The vast majority of Ashley Madison 65 million-plus members have said that having affairs keeps them married. So, in an effort to understand the motivations behind choosing infidelity over divorce during a pandemic and how marriage will be impacted in the future, the company surveyed its members. It may sound self-serving for its business, but Ashley Madison believes marriage is a pragmatic arrangement that offers inherent value despite a partner often failing to provide all the necessary love, support, and desire.
“The fact that 21,000 people are joining each day tells you how pervasive the impact has been across the globe,” said Paul Keable, chief strategy officer at Ashley Madison, in an interview with VentureBeat. “This pandemic is having a dramatic impact on relationships. What we’re learning from the pandemic is this is going to change a lot of different family structures. If you don’t maintain a connection to your spouse, through interpersonal communications, you’re going to find at the end of the day that you don’t really have a relationship. What you have is cohabitation or a roommate.”
In a report dubbed “Love Beyond Lockdown,” Ashley Madison found in six different surveys that 75% of married couples are having less sex or no sex at all with their spouses. The report said 53% are spending more time with their spouse now than ever before. It also found 41% are less attracted to their spouse during the lockdown. And 25% say not having sex is the hardest part of lockdown.
“The top complaint from our members is that the spouse had not initiated any sexual intimacy,” Keable said. “And what it actually comes down to, supported by some external research from the University of Missouri, that it’s about the desire to want it.”
Pet peeves are coming out. Some 58% say that their spouses have not initiated any sexual intimacy. Twenty-eight percent say the spouse is glued to a mobile phone or computer. Another 19% say the spouse is rude, moody, or constantly picking fights. Eighteen percent say the spouse has never given any space, and 15% say that my spouse is messy and I’m constantly cleaning up after them.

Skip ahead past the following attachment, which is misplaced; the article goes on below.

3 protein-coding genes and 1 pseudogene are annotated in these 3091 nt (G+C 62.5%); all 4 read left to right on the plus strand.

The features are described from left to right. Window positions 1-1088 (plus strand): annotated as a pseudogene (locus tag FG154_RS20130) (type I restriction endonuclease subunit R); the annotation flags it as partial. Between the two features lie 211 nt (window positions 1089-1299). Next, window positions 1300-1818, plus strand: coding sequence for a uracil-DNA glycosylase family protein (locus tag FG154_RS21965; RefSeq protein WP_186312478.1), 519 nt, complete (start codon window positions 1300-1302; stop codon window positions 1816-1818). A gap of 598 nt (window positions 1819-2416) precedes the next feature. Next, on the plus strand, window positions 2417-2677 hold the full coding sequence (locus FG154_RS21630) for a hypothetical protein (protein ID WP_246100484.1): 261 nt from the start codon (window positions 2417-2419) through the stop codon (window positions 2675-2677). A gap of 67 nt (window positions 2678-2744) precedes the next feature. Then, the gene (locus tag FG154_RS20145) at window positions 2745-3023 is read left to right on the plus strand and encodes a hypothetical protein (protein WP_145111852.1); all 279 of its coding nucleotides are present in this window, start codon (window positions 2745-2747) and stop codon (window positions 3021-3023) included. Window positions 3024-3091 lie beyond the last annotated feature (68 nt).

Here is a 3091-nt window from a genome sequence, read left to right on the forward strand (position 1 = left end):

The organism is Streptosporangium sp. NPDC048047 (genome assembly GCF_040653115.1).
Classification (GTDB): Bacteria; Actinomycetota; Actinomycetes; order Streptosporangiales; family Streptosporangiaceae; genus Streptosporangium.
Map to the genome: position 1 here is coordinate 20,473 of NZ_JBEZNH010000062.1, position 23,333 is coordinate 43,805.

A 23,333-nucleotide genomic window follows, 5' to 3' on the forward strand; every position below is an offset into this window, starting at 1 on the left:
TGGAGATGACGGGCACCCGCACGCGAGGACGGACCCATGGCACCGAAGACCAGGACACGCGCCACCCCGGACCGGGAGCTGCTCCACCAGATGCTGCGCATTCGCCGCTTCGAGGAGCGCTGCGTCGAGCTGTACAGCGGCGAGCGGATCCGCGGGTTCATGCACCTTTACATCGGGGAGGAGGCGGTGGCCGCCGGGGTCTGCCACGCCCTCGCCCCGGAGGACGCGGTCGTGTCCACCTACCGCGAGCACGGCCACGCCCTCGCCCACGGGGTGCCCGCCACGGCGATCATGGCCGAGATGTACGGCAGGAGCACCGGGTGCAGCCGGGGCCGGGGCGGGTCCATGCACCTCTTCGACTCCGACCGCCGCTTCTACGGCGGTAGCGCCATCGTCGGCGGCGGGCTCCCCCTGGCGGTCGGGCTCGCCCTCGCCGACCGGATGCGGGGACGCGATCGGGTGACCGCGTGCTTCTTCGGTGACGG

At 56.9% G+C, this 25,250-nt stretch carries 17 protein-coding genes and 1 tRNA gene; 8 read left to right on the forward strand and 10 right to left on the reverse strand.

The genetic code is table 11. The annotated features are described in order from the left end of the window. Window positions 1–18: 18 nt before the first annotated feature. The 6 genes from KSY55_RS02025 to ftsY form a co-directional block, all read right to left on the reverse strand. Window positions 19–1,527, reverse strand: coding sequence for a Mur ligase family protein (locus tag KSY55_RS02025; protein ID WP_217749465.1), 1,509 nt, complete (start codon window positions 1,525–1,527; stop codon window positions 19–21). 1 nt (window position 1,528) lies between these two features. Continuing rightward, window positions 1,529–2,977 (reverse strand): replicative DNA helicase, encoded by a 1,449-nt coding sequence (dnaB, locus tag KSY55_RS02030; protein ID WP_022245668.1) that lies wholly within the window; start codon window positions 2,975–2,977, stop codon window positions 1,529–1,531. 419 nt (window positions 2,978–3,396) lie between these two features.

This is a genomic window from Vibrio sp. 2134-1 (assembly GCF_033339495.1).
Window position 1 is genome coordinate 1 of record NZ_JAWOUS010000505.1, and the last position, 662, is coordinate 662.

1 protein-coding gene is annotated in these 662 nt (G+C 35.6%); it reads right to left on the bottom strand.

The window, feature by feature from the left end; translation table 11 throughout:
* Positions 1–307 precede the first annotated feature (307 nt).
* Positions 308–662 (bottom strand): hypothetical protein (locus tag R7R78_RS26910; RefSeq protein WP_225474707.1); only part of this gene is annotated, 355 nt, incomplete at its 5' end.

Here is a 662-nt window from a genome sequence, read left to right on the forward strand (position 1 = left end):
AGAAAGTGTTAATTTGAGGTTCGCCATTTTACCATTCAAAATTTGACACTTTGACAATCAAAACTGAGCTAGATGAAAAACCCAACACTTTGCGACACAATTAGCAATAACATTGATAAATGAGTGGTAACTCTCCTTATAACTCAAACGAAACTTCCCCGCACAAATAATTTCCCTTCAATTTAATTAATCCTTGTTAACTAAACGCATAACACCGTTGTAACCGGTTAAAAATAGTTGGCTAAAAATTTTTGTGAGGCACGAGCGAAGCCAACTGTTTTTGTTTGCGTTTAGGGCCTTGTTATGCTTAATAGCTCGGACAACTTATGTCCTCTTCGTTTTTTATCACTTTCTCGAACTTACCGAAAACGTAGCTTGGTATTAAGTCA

The pandemic’s effect
Not having their sexual needs met at home is the reason 64% of members have been having affairs during the pandemic, and 74% are unlikely to stop having affairs once the pandemic stops. Of those who are having affairs during the lockdown, 34% say they have something to look forward to. Twenty-three percent say it’s a great distraction. Fourteen percent say they have someone to talk to, and 13% say it helps them maintain a sense of normalcy.
Ashley Madison said 95% are still interested in finding or maintaining outside relationships beyond their spouses in the pandemic. That suggests that people don’t look to their partner in times of uncertainty and stress. They look beyond their partner, Nelson said. Eighty percent are planning on meeting their current cyber affair partner once restrictions left.
The pandemic has not decreased the desire or ability to cheat; in fact, it has fueled it. Forty-seven percent say having an affair has helped them get through the lockdown. Thirty-two percent have gone on in-person dates since the pandemic began. Eighty-four percent consider an affair to be a form of self-care, and 32% have had sex with their affair partner during the pandemic.
While some are more adventurous, others are careful. Sixty-five percent say they are more selective with who they go on in-person dates with. Fifty-five percent are likely to stop having multiple physical partners at the same time. Forty-three percent are likely to wait longer until they have sex with someone, and 56% are likely to be creative with social distant dates.